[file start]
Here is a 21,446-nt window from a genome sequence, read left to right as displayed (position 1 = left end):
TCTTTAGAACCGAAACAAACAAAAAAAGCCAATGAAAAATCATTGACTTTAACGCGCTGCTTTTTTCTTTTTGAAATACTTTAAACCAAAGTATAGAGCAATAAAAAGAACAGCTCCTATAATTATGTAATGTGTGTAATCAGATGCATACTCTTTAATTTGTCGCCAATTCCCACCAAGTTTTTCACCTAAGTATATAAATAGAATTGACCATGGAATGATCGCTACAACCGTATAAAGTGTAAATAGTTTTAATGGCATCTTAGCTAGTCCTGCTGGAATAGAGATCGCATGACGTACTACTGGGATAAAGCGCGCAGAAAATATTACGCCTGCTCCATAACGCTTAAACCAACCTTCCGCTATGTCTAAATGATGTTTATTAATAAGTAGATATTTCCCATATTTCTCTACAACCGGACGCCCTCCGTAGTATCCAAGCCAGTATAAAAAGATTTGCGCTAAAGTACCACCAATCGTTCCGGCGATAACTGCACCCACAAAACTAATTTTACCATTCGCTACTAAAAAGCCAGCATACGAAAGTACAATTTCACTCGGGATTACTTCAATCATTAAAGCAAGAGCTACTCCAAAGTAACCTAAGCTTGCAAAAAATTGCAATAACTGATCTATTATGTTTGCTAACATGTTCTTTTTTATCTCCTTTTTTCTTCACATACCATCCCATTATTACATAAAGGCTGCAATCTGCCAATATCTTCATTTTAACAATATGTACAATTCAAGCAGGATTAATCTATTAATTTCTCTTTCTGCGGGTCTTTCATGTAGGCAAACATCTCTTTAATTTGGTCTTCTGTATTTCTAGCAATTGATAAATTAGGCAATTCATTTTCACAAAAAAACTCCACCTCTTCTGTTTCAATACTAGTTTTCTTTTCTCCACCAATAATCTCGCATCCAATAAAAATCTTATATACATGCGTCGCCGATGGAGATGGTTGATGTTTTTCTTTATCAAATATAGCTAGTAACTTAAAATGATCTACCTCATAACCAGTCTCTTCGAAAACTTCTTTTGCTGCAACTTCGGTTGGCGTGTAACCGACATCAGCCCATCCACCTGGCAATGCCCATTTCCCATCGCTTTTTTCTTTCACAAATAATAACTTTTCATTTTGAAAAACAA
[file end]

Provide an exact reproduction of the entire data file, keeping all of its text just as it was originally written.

Here is a 21,446-nt window from a genome sequence, read left to right as displayed (position 1 = left end):
TCTTTAGAACCGAAACAAACAAAAAAAGCCAATGAAAAATCATTGACTTTAACGCGCTGCTTTTTTCTTTTTGAAATACTTTAAACCAAAGTATAGAGCAATAAAAAGAACAGCTCCTATAATTATGTAATGTGTGTAATCAGATGCATACTCTTTAATTTGTCGCCAATTCCCACCAAGTTTTTCACCTAAGTATATAAATAGAATTGACCATGGAATGATCGCTACAACCGTATAAAGTGTAAATAGTTTTAATGGCATCTTAGCTAGTCCTGCTGGAATAGAGATCGCATGACGTACTACTGGGATAAAGCGCGCAGAAAATATTACGCCTGCTCCATAACGCTTAAACCAACCTTCCGCTATGTCTAAATGATGTTTATTAATAAGTAGATATTTCCCATATTTCTCTACAACCGGACGCCCTCCGTAGTATCCAAGCCAGTATAAAAAGATTTGCGCTAAAGTACCACCAATCGTTCCGGCGATAACTGCACCCACAAAACTAATTTTACCATTCGCTACTAAAAAGCCAGCATACGAAAGTACAATTTCACTCGGGATTACTTCAATCATTAAAGCAAGAGCTACTCCAAAGTAACCTAAGCTTGCAAAAAATTGCAATAACTGATCTATTATGTTTGCTAACATGTTCTTTTTTATCTCCTTTTTTCTTCACATACCATCCCATTATTACATAAAGGCTGCAATCTGCCAATATCTTCATTTTAACAATATGTACAATTCAAGCAGGATTAATCTATTAATTTCTCTTTCTGCGGGTCTTTCATGTAGGCAAACATCTCTTTAATTTGGTCTTCTGTATTTCTAGCAATTGATAAATTAGGCAATTCATTTTCACAAAAAAACTCCACCTCTTCTGTTTCAATACTAGTTTTCTTTTCTCCACCAATAATCTCGCATCCAATAAAAATCTTATATACATGCGTCGCCGATGGAGATGGTTGATGTTTTTCTTTATCAAATATAGCTAGTAACTTAAAATGATCTACCTCATAACCAGTCTCTTCGAAAACTTCTTTTGCTGCAACTTCGGTTGGCGTGTAACCGACATCAGCCCATCCACCTGGCAATGCCCATTTCCCATCGCTTTTTTCTTTCACAAATAATAACTTTTCATTTTGAAAAACAA